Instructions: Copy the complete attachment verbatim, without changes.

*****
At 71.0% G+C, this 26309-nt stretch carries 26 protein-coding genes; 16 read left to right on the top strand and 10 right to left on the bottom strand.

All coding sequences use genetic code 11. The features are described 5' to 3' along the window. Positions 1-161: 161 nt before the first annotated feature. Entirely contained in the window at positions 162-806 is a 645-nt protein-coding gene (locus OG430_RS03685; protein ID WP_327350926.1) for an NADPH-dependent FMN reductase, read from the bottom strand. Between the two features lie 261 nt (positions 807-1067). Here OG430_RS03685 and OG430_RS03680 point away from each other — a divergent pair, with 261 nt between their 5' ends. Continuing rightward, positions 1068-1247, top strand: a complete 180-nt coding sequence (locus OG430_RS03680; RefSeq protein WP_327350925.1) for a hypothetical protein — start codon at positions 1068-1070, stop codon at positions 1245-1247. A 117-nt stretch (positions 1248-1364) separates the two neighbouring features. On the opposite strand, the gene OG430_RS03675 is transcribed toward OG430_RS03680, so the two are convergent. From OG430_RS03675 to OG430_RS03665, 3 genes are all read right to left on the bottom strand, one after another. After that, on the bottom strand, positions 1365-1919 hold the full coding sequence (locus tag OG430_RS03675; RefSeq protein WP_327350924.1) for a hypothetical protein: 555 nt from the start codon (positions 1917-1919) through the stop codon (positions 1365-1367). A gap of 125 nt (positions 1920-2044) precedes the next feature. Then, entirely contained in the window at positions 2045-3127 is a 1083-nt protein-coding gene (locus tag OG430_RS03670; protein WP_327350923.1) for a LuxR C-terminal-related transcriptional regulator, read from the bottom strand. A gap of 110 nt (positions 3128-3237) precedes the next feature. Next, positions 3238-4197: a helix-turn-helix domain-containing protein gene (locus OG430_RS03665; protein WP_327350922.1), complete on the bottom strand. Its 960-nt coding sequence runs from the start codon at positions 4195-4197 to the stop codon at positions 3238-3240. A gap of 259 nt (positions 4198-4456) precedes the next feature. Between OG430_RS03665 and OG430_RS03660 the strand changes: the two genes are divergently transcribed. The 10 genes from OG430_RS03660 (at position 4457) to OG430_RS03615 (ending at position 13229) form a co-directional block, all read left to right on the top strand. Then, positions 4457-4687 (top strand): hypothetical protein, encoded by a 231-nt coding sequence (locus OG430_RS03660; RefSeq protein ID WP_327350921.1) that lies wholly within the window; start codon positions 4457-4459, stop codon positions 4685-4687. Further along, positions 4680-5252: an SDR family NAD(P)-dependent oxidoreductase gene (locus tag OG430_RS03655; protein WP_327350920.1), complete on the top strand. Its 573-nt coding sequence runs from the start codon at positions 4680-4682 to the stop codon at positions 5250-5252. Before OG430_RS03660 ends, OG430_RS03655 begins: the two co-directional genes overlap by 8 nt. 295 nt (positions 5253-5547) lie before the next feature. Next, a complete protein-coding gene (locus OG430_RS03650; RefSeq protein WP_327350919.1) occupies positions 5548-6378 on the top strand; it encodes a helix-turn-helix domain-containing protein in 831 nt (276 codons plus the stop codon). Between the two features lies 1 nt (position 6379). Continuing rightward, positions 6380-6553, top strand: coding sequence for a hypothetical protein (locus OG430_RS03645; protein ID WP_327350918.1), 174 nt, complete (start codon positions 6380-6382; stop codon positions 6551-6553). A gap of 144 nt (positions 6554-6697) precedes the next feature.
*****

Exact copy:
At 71.0% G+C, this 26309-nt stretch carries 26 protein-coding genes; 16 read left to right on the top strand and 10 right to left on the bottom strand.

All coding sequences use genetic code 11. The features are described 5' to 3' along the window. Positions 1-161: 161 nt before the first annotated feature. Entirely contained in the window at positions 162-806 is a 645-nt protein-coding gene (locus OG430_RS03685; protein ID WP_327350926.1) for an NADPH-dependent FMN reductase, read from the bottom strand. Between the two features lie 261 nt (positions 807-1067). Here OG430_RS03685 and OG430_RS03680 point away from each other — a divergent pair, with 261 nt between their 5' ends. Continuing rightward, positions 1068-1247, top strand: a complete 180-nt coding sequence (locus OG430_RS03680; RefSeq protein WP_327350925.1) for a hypothetical protein — start codon at positions 1068-1070, stop codon at positions 1245-1247. A 117-nt stretch (positions 1248-1364) separates the two neighbouring features. On the opposite strand, the gene OG430_RS03675 is transcribed toward OG430_RS03680, so the two are convergent. From OG430_RS03675 to OG430_RS03665, 3 genes are all read right to left on the bottom strand, one after another. After that, on the bottom strand, positions 1365-1919 hold the full coding sequence (locus tag OG430_RS03675; RefSeq protein WP_327350924.1) for a hypothetical protein: 555 nt from the start codon (positions 1917-1919) through the stop codon (positions 1365-1367). A gap of 125 nt (positions 1920-2044) precedes the next feature. Then, entirely contained in the window at positions 2045-3127 is a 1083-nt protein-coding gene (locus tag OG430_RS03670; protein WP_327350923.1) for a LuxR C-terminal-related transcriptional regulator, read from the bottom strand. A gap of 110 nt (positions 3128-3237) precedes the next feature. Next, positions 3238-4197: a helix-turn-helix domain-containing protein gene (locus OG430_RS03665; protein WP_327350922.1), complete on the bottom strand. Its 960-nt coding sequence runs from the start codon at positions 4195-4197 to the stop codon at positions 3238-3240. A gap of 259 nt (positions 4198-4456) precedes the next feature. Between OG430_RS03665 and OG430_RS03660 the strand changes: the two genes are divergently transcribed. The 10 genes from OG430_RS03660 (at position 4457) to OG430_RS03615 (ending at position 13229) form a co-directional block, all read left to right on the top strand. Then, positions 4457-4687 (top strand): hypothetical protein, encoded by a 231-nt coding sequence (locus OG430_RS03660; RefSeq protein ID WP_327350921.1) that lies wholly within the window; start codon positions 4457-4459, stop codon positions 4685-4687. Further along, positions 4680-5252: an SDR family NAD(P)-dependent oxidoreductase gene (locus tag OG430_RS03655; protein WP_327350920.1), complete on the top strand. Its 573-nt coding sequence runs from the start codon at positions 4680-4682 to the stop codon at positions 5250-5252. Before OG430_RS03660 ends, OG430_RS03655 begins: the two co-directional genes overlap by 8 nt. 295 nt (positions 5253-5547) lie before the next feature. Next, a complete protein-coding gene (locus OG430_RS03650; RefSeq protein WP_327350919.1) occupies positions 5548-6378 on the top strand; it encodes a helix-turn-helix domain-containing protein in 831 nt (276 codons plus the stop codon). Between the two features lies 1 nt (position 6379). Continuing rightward, positions 6380-6553, top strand: coding sequence for a hypothetical protein (locus OG430_RS03645; protein ID WP_327350918.1), 174 nt, complete (start codon positions 6380-6382; stop codon positions 6551-6553). A gap of 144 nt (positions 6554-6697) precedes the next feature.